A developer who know how to write programs, can’t really earn his own living by sitting alone and writing programs. A large company can’t get their requirements met by a single programmer. Now that’s where you come in – the new manager. You take the output of several programmers, and consolidate them into a unit which is useful to the company. Most of the job of a manager is just this – to consolidate individual efforts and pass it on to your customer (or your superior). Other activities of a manager – such as appraising team members, reporting project status etc., are supplementary to that main goal. Although it doesn’t come out that much, it’s the fact – you are there to tie pieces together towards an ulterior goal.

Get Feedback

This is something that we usually learn very late. This communication is important, and might be considered one of the most effective communication that can happen between a manager and their team. You should always be on the lookout for receiving feedback about how well you’re doing as a manager. You can succeed as a manager only if your team is committed to your leadership. But you might not be able to ask for this directly. It will put your team members in an awkward situation if you ask them to rate your performance. What your team thinks of you is as important as what your superiors/customers think of you.

Give Feedback

You should be expressive in appreciating your team member when they do a good job. And you should not hesitate to (politely and discreetly) suggest that they need to improve on something. While for many managers it’s easy to appreciate, they try to avoid criticising. They don’t want to hurt another person’s ego. It is indeed a good motive, but not enough to completely avoid giving negative feedback. Learn to do it in a way that doesn’t hurt their ego. Think how to put it such that they take it in a constructive way. Do not shy away from conflicts – deal with them in a friendly and respectful way. Use your influence, not your authority.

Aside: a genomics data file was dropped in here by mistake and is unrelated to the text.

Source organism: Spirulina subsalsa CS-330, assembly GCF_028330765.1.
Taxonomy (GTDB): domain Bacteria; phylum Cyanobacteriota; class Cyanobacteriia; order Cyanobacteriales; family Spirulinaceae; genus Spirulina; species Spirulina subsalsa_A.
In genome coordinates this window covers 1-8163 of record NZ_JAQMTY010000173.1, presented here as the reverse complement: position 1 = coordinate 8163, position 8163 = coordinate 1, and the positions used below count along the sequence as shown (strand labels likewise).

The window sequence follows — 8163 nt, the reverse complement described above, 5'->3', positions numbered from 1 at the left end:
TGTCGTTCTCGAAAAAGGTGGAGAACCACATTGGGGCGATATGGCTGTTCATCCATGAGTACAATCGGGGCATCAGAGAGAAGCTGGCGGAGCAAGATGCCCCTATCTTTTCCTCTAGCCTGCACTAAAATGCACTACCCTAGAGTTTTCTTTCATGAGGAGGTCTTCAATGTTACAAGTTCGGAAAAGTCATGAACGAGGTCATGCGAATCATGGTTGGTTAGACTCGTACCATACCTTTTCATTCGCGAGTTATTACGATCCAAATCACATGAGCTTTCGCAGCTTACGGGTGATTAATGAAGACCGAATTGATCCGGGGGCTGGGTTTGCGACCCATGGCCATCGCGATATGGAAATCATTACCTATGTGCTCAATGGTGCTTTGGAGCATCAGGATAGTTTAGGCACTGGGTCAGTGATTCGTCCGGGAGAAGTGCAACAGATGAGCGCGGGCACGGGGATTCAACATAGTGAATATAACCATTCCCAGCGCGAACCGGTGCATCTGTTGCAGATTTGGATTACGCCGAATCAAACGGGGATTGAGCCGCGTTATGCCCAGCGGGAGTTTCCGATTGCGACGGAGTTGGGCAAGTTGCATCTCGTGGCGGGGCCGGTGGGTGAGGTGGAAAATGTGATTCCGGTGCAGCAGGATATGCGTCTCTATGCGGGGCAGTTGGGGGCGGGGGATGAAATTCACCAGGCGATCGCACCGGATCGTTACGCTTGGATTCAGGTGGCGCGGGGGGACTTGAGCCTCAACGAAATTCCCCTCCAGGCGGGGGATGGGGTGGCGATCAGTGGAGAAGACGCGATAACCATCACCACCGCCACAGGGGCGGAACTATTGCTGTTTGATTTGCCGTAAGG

Learn Emotional Intelligence

Even before becoming a manager, you should have put effort in increasing your emotional quotient. I remember it was a buzzword and all the craze at one point in the past, but has been forgotten a bit now – unfairly so. Emotional quotient is considered more important than intelligence quotient. It’s common for technical people to start putting up spreadsheet, project management software and all those kind of things – and they start relying on those things. They assume that if they maintain everything up-to-date in their project management software, things will be running smoothly. This is far from the truth. After so many years in software development, I haven’t come across even one strong example where a ‘management tool’ helped success of a project. It’s about how well you connect with people. How well you can influence them. How well you can understand them.


The biggest change when you become a manager, is this – you need to stop thinking about code, technology and programs and instead, start thinking about your project, your team and your customers (or superiors). Less working with computers and more working with humans. That jump is what I’ve seen new managers struggle with. You need to build up your communication, persuasion and networking skills. Start by getting comfortable talking with your team, and always have your project’s roadmap in mind, and you’ll be on track to become an awesome manager.

How to Not Panic in a Job Interview